As a safety-minded parent and the author of a blog that researches car safety 24/7, whenever I shop for a family vehicle, crashworthiness and crash-prevention is one of my top priorities. I frequently discuss and compare vehicles among a range of metrics, such as which cars, small cars, minivans, and SUVs are most likely to resist a side impact collision, or which minivans are most likely to keep occupants safe during rollovers. Car safety is a big deal to me.
As a result, I often get emails from readers who, as fellow parents, are invested in making the best choices for their families within their budgets. And one of the most frequent questions involves a comparison between Volvo, a brand that has long been associated with safety, and Subaru, a relative up-and-comer that has largely taken the Volvo torch as a company focused on keeping its passengers safe.
To put it simply, readers want to know which of the two brands makes safer, cars, wagons, crossovers, and SUVs. So I got to work to create the most comprehensive answer to this question on the Internet. As always, these are my thoughts, and aren’t gospel from the mountain. That said, I find questions like these fascinating, and pride myself on answering them as thoroughly as possible.
The short answer is that both manufacturers make very safe vehicles. The long answer is a bit more complex, and depends on where you’re looking. This will be part of a series comparing makes and models for safety each year. Here is a previous article comparing the ’15 Odyssey vs the ’15 Sienna.
When it comes to the small car market, Subaru beats Volvo for safety in the United States, simply because Volvo no longer offers a small car in the US. Subaru, on the other hand, offers the Impreza in both sedan and wagon versions, as well as the XV Crosstrek hatchback. All have good moderate frontal, side, and roof scores, as well as good small overlap scores. The underlying structures of all three vehicles are identical, which means each is about as safe as the other. The ’09-’11 Impreza wagon had a driver death rate of 25 in the most recent IIHS study, which was the best score in its category of small wagons, and the second-best small car score overall. The best went to the ’10-’11 Toyota Prius at 16.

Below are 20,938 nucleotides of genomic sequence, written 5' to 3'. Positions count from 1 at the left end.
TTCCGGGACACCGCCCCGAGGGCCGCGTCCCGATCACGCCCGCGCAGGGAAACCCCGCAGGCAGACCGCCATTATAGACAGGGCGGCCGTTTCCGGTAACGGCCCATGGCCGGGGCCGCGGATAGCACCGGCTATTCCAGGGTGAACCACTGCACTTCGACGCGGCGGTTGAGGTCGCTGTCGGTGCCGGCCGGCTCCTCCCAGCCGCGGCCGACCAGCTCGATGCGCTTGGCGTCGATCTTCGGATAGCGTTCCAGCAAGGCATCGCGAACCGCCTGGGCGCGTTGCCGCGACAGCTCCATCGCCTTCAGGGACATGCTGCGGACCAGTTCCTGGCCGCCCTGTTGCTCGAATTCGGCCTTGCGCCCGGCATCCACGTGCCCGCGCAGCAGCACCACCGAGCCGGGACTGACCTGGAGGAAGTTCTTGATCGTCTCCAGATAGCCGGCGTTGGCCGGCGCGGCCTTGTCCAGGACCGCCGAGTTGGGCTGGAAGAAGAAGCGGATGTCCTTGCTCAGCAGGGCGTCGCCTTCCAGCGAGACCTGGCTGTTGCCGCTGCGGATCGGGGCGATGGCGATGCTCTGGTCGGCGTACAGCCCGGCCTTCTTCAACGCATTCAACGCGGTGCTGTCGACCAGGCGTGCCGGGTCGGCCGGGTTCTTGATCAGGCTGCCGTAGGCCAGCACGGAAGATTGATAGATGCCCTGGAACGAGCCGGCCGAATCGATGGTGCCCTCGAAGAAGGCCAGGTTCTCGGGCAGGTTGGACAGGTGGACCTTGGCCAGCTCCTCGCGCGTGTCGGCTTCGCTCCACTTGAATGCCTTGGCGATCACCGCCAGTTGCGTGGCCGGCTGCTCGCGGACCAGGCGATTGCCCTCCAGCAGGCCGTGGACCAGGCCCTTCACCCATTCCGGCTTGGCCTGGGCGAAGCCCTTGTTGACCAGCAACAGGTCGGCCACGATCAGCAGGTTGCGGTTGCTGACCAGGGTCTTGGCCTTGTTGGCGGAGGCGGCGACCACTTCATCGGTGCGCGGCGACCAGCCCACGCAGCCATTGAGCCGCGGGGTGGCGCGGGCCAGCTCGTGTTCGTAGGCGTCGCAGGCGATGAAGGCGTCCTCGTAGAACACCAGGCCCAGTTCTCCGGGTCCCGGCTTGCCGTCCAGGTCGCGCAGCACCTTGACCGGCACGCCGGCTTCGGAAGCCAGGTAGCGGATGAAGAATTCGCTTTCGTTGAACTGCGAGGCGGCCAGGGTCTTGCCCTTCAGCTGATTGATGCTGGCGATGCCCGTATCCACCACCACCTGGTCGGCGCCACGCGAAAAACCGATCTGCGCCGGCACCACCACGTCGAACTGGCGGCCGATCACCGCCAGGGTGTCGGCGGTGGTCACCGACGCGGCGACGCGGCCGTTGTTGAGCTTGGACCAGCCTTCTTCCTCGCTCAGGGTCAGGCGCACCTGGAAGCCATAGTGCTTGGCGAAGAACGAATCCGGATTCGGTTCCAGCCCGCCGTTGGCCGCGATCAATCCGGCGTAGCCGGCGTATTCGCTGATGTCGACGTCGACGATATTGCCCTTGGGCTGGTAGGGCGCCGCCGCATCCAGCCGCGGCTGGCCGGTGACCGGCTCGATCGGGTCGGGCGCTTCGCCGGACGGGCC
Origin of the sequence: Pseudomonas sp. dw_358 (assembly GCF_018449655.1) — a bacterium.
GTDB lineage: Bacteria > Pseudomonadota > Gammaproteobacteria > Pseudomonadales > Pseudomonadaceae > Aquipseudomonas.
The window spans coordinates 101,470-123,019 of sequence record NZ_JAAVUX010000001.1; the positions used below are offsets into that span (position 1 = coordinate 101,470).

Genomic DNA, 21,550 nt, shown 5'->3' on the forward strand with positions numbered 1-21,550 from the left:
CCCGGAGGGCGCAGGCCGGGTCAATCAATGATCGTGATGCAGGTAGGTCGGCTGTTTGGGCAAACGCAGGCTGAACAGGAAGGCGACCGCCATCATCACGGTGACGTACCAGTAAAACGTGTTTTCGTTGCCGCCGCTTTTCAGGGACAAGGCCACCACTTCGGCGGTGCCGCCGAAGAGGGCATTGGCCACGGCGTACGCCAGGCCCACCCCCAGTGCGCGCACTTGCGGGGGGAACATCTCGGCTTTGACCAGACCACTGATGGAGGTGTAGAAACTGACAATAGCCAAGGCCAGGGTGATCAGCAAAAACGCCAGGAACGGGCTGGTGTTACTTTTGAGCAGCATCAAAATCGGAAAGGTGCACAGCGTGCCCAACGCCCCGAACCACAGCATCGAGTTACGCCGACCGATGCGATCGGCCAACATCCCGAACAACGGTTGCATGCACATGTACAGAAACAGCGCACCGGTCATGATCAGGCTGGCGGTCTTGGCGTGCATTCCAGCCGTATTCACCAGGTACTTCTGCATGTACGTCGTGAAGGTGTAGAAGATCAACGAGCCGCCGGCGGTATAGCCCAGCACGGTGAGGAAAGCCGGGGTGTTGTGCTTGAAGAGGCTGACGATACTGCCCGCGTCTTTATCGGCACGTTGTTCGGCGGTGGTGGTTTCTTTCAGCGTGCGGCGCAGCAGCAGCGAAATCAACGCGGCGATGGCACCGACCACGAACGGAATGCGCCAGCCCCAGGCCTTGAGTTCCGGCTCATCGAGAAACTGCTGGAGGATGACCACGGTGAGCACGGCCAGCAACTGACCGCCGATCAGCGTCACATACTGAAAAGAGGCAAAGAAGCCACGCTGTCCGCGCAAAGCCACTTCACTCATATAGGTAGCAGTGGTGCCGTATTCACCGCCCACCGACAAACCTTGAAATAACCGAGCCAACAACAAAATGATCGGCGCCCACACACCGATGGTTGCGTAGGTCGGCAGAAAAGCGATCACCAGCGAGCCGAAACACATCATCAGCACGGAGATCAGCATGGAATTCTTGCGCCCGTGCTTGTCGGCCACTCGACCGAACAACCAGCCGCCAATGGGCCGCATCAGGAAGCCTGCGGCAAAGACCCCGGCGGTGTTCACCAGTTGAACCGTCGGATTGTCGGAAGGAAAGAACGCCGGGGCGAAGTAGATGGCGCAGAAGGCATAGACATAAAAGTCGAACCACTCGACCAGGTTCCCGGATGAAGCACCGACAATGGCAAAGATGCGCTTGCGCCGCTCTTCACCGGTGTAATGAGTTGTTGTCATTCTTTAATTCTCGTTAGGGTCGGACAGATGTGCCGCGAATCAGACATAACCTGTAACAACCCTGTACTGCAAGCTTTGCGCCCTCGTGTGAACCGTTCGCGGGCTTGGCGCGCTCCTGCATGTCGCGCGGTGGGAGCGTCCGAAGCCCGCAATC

Subaru wins by attrition again in the small SUV market against Volvo, as Volvo does not offer a small SUV or crossover. Subaru, on the other hand, offers the Forester, which, like the Impreza and Crosstrek, features good moderate frontal, side, and roof scores, as well as good small overlap scores. The ’09-’11 Forester had a driver death rate of 20 in the most recent IIHS study, which, while better than the Impreza’s score above, was only in the middle of the pack among small SUVs. The best was the 2WD ’08-’11 Jeep Compass at 7.
You can see my 3 across car seat guides for the Forester here.
The Mid-sized Car and Wagon Market: Subaru!
The mid-sized car and wagon market is where Subaru and Volvo finally go head to head, and although it’s a close competition, Subaru wins again! Let’s look at how:
In the sedan arena, Subaru has the Legacy, while Volvo has the S60. The ’10-’11 Legacy was the first non-luxury car to ever be estimated to have a zero driver death rate by the IIHS, which is as strong a testament to its safety as any vehicle can achieve. The S60 did not sell enough models in the same time period to show up in the DDR study, so I have to give the nod to the Legacy there.
The picture becomes still clearer when looking at crash tests. At first glance, both vehicles look excellent here, with good moderate frontal, side, and roof scores, as well as good small overlap scores. It’s worth noting, however, that the Legacy is also one of the most side-impact resistant cars you can buy in 2015, with 19.5 cm of resistance. The S60, on the other hand, doesn’t make the list.
Here is another difference well worth acknowledging. While both vehicles also have “superior” ratings from the IIHS in front crash prevention, if you look at the details, the Legacy, when equipped with the optional EyeSight package, was capable of avoiding a collision when forced to brake at 25 mph. The S60, on the other hand, with the optional Technology package that included collision warning and full auto brake, was only able to reduce its impact speed by 14 mph. In other words, it hit the test vehicle at 11 mph. Subaru clearly wins here.